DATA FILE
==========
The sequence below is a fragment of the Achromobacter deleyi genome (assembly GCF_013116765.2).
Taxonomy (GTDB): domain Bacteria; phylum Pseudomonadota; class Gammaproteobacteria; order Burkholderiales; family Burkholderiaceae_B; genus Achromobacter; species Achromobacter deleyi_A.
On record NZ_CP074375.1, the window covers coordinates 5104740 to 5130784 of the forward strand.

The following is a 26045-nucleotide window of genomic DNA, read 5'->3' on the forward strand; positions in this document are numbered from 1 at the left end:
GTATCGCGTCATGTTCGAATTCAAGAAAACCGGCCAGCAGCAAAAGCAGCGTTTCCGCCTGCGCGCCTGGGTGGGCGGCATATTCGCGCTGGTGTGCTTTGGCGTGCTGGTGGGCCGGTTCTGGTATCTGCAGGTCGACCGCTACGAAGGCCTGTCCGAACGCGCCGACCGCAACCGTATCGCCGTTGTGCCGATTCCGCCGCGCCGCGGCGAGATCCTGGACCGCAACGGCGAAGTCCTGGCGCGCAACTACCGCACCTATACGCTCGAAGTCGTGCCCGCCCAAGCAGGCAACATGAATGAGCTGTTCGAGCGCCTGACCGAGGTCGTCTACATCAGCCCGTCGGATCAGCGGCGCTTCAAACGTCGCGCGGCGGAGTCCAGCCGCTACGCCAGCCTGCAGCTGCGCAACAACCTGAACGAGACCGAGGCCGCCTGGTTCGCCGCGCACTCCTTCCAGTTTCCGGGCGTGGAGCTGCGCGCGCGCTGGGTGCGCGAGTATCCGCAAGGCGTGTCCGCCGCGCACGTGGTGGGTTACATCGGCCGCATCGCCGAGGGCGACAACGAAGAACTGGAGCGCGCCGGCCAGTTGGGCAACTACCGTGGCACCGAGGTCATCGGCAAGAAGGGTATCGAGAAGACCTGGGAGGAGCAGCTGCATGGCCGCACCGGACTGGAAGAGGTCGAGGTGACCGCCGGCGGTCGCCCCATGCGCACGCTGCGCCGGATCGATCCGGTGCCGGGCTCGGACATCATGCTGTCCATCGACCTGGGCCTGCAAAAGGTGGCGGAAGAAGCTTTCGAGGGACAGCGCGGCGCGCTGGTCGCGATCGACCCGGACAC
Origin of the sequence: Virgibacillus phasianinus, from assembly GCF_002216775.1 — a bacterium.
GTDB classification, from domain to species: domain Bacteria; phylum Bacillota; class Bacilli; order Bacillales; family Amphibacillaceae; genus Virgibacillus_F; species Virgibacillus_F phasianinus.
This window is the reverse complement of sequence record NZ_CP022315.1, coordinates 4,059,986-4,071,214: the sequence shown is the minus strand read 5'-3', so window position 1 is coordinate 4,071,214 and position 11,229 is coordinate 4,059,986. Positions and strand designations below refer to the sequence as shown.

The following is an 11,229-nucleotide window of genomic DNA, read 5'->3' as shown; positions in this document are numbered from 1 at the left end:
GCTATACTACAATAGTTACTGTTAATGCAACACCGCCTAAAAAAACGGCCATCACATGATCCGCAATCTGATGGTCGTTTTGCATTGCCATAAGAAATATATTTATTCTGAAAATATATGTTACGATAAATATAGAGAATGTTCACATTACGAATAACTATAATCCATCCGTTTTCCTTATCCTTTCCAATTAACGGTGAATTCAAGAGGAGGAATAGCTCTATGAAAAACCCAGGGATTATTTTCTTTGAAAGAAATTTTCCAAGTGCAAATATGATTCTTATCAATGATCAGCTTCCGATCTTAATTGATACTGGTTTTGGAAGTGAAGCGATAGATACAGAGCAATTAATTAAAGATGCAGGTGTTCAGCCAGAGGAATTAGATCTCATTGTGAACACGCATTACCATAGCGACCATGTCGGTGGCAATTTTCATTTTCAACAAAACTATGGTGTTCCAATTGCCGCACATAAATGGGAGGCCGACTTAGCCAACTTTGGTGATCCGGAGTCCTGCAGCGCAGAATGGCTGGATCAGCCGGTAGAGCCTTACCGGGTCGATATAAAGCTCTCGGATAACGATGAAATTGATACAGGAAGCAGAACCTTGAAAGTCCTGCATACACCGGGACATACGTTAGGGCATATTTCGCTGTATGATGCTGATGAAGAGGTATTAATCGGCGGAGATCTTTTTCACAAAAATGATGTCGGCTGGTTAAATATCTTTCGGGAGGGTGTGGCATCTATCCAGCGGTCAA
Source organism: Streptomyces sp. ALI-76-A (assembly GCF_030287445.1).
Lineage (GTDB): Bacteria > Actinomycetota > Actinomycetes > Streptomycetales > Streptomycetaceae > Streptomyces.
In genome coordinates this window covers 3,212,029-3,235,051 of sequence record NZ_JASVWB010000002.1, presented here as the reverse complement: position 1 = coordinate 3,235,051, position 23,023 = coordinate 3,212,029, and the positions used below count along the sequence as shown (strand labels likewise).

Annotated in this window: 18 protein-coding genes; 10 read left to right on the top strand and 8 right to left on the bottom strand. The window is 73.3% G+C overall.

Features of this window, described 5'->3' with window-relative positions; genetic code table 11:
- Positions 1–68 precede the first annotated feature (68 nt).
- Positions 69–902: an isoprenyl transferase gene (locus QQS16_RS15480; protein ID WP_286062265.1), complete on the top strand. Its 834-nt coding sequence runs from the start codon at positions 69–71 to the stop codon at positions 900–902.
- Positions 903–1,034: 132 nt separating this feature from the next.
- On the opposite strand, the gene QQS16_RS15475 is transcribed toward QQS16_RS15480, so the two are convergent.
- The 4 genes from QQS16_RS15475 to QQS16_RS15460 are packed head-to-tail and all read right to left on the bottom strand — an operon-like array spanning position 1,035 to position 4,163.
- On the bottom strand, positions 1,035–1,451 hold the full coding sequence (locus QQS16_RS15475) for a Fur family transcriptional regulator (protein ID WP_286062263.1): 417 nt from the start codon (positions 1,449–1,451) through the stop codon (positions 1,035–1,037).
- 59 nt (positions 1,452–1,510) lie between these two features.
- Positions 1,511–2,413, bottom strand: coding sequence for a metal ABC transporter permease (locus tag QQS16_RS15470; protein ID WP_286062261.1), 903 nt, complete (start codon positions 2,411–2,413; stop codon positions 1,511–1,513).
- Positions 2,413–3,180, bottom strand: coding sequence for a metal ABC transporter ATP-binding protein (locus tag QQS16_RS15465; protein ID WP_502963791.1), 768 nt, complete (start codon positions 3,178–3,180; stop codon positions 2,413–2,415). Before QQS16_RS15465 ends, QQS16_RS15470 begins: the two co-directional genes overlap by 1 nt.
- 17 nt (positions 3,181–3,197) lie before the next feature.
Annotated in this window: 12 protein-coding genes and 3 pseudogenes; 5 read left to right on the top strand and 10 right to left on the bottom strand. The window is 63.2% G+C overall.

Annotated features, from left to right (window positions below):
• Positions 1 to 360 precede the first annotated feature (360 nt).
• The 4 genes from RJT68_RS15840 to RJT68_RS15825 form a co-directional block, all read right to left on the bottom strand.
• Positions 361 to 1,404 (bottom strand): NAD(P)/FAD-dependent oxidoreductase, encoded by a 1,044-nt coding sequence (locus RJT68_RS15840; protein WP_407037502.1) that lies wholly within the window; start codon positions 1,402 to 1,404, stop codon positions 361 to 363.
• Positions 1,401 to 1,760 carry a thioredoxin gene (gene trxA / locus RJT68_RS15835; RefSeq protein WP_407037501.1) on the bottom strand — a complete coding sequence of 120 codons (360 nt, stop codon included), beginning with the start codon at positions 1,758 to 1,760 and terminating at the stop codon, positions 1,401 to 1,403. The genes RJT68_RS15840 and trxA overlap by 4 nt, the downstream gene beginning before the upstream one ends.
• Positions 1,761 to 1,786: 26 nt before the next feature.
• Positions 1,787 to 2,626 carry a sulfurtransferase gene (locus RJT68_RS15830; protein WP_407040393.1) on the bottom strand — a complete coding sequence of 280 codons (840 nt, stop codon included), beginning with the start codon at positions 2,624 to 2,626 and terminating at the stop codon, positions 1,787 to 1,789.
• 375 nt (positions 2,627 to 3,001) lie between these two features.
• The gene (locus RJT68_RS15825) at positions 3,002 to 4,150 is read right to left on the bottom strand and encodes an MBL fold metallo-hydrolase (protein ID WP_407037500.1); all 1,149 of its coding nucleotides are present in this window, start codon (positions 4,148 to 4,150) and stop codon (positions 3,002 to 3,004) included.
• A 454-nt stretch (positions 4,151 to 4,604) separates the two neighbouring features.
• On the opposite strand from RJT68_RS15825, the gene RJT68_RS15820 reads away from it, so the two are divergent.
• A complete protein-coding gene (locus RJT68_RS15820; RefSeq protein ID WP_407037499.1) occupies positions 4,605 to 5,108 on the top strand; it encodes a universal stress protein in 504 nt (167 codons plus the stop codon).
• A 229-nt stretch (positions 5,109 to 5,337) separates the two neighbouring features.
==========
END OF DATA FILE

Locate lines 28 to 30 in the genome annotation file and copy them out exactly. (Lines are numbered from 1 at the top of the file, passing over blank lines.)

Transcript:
• Positions 1 to 360 precede the first annotated feature (360 nt).
• The 4 genes from RJT68_RS15840 to RJT68_RS15825 form a co-directional block, all read right to left on the bottom strand.
• Positions 361 to 1,404 (bottom strand): NAD(P)/FAD-dependent oxidoreductase, encoded by a 1,044-nt coding sequence (locus RJT68_RS15840; protein WP_407037502.1) that lies wholly within the window; start codon positions 1,402 to 1,404, stop codon positions 361 to 363.